Design Systems: Step-by-Step Guide t Creating Your Own
1. Create the UI Inventory for the Design System 2. Get Organizational Buy-In for the Design System 3. Build a Multidisciplinary Design Systems Team 4. Establish Rules and Principles for the Design System 5. Build the Color Palette for the Design System 6. Build the Typographic Scale for the Design System 7. Implement an Icons Library for the Design System 8. Standardize Other Style Properties 9. Build the First Design System Pattern 10. Run a Sprint Retrospective 11. Conclusion 12. Recommended Resources

Creating A Design System: Creating a UI Inventory

First, you must understand the current state of your design and development ecosystem.

If you think the experience provided by your product is internally inconsistent and confusing, or the maintenance of code takes too much time - you must prove it to get your team and stakeholders on board.

The best way to start is by building an inventory of all the different patterns, colors, text styles and assets used in the product. The inventory clearly shows all the inconsistencies and hopefully lets you build the case for a design system. Creating a complete inventory, as described below, takes time. You might want to select only a few activities to get the team and stakeholders on board and continue when you’ll have the full team focused on the task.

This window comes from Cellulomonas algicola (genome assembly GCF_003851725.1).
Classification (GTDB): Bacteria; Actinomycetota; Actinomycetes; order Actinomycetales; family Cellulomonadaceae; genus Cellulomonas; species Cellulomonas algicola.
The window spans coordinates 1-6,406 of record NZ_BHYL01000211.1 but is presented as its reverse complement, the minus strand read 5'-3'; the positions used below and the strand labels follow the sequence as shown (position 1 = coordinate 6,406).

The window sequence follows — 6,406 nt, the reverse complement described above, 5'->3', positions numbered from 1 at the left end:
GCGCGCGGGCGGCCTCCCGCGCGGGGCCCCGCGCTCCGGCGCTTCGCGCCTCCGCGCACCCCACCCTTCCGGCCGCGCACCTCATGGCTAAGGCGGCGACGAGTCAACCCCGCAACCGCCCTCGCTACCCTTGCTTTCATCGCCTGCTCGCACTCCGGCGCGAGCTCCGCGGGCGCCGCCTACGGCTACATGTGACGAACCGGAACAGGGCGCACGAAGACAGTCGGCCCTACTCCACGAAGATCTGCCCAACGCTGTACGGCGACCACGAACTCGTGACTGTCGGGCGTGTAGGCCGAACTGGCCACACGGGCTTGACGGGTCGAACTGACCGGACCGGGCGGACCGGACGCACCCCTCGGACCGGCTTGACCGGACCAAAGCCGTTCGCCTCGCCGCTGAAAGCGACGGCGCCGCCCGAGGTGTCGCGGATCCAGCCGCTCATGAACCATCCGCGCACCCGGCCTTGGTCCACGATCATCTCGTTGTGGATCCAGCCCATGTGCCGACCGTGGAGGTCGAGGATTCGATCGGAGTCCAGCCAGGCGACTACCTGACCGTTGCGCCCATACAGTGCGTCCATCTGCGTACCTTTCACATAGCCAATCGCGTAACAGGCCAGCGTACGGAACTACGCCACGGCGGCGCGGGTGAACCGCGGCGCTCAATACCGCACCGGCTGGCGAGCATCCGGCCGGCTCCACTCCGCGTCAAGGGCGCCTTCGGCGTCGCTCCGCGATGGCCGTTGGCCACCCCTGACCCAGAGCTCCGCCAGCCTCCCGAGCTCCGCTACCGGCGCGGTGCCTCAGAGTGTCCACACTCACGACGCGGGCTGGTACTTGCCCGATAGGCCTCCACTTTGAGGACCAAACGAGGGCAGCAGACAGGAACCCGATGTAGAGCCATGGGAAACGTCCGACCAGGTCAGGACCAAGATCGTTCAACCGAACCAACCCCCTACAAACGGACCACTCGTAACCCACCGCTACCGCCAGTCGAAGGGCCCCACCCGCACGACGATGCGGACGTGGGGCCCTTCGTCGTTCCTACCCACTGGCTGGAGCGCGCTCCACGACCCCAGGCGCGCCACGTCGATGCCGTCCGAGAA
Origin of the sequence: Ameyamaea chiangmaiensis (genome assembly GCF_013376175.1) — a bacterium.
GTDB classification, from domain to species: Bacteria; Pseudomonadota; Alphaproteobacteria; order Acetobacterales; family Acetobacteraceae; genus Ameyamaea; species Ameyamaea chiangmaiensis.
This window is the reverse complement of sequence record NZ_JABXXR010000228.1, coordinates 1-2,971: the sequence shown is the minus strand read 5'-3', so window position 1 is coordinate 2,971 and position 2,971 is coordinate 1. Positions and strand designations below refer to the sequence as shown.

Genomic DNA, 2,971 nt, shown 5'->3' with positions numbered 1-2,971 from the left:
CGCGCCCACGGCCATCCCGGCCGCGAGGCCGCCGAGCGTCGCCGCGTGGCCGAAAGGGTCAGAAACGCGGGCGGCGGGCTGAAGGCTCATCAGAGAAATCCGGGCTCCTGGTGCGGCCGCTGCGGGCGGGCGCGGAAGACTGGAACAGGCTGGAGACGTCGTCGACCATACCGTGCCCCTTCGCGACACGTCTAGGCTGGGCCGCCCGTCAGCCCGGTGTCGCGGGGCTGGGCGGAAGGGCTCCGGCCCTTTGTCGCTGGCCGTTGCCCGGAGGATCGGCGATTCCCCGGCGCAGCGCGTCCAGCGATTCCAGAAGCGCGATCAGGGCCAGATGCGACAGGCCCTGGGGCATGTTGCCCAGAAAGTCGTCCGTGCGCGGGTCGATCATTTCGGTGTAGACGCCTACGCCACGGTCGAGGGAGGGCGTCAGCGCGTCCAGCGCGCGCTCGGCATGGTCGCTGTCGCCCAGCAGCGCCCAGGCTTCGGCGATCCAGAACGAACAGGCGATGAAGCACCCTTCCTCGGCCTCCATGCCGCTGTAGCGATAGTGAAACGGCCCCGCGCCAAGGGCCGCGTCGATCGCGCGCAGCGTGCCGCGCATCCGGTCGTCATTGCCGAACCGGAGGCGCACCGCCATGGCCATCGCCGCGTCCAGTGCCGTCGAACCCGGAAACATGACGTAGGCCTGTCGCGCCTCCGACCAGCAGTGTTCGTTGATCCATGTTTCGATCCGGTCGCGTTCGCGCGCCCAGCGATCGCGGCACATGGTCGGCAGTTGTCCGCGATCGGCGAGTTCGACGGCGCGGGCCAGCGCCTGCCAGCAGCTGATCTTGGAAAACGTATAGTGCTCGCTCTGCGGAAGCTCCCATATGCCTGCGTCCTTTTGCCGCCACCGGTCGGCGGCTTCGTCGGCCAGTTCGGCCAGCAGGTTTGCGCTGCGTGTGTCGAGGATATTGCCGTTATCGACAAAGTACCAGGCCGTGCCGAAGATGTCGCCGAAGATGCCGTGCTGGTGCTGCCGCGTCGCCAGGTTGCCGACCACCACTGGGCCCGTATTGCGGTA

1. Create the Patterns Inventory

UI patterns
UI pattern inventory I created in  UXPin along with annotations for our developers.

2. Create the Colors Inventory

A typical source of design inconsistency is the set of colors used across the product portfolio. For example, the inventorization of colors at UXPin showed a massive redundancy slowing down the development process. 116 colors variables with 62 shades of gray were used at UXPin before the emergence of our design system.

3. Create the Typography Inventory

In a complex project, typography can quickly get out of hand. Lack of consistent typographic scale used across the project makes the information architecture convoluted and hard to understand for users, while it also increases the cost of product maintenance due to fragmentation of code. By inventorying text styles, you show your team and stakeholders where styles become inconsistent.

4. Create the Icons Inventory

Icons provide the necessary context for user experience and speed up the recognition of key actions in most of the interfaces. Inconsistent usage of icons can lead to extreme confusion of users and increase the maintenance cost. By creating an inventory of icons, you can help your team and stakeholders understand the pain of not having a design system in place.

5. Create the Space Inventory

Space is the key ingredient of any UI and designers and developers have to manage it efficiently. Add to your inventory different kinds of grids used across the products and perhaps also dive deep into paddings in the containers to understand any inconsistencies. Learn more about space in design systems: here

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